Meera E. Deo


This is a time of crisis in legal education. In truth, we are in the midst of several crises. We are emerging from the COVID pandemic, a period of unprecedented upheaval where law students and law faculty alike struggled through physical challenges, mental health burdens, and decreased academic and professional success. The past few years also have seen a precipitous drop in applications to and enrollment in legal education. Simultaneously, students have been burdened with the skyrocketing costs of attending law school, taking on unmanageable levels of debt. And with the Supreme Court decision in SFFA v. Harvard, we are witnessing the end of affirmative action as we know it. As a result of the combination of these crises, and particularly due to the SFFA decision, we are likely to see a swift and dramatic decline of students of color—particularly Black and Latinx students—entering our nation’s halls of higher education, including our law schools. In this moment of looking to the future to consider “next steps” as we navigate these crises, many advocates and academics are struggling with how to move forward.

My proposal is to build belonging. By increasing belonging on campus, law schools can contribute to an increase in retention rates for students of color. This is particularly critical at this moment not only because the numbers of students of color will likely be dwindling, but because the drop in diversity will inevitably cause even greater student marginalization on law school campuses with fewer opportunities for students of color to draw on others from their same background for mutual support. Failing to invest in Black, Latinx, and other students that are particularly affected by SFFA will leave them isolated and alienated, contributing to further academic and professional decline. Instead, by adding to students’ sense of belonging, schools can uplift and encourage them to persist through legal education and maximize their potential in practice.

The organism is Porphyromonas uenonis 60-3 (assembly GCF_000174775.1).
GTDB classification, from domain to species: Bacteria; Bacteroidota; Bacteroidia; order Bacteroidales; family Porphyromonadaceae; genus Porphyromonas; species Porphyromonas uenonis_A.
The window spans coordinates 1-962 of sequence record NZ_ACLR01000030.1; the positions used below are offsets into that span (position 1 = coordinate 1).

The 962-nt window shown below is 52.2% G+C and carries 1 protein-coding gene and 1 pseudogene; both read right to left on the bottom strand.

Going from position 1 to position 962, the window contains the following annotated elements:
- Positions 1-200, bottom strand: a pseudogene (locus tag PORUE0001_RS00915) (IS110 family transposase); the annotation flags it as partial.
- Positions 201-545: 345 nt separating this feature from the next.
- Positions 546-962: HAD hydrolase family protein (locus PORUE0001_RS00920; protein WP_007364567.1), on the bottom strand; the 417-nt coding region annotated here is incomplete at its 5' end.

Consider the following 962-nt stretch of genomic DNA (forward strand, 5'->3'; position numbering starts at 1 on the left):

This Article lays a foundation for the importance of creating and sustaining belonging in legal education, particularly for students of color and in this moment where we are searching for answers after affirmative action. In introducing belonging as well as tying it to affirmative action, the Article shares broad context on the term and its application: what it is, why it matters, and how it has been lacking for students of color and other marginalized populations. Finally, this Article argues that increasing levels of belonging could maximize success for students who will need even greater support to survive and thrive in law school in the coming years.

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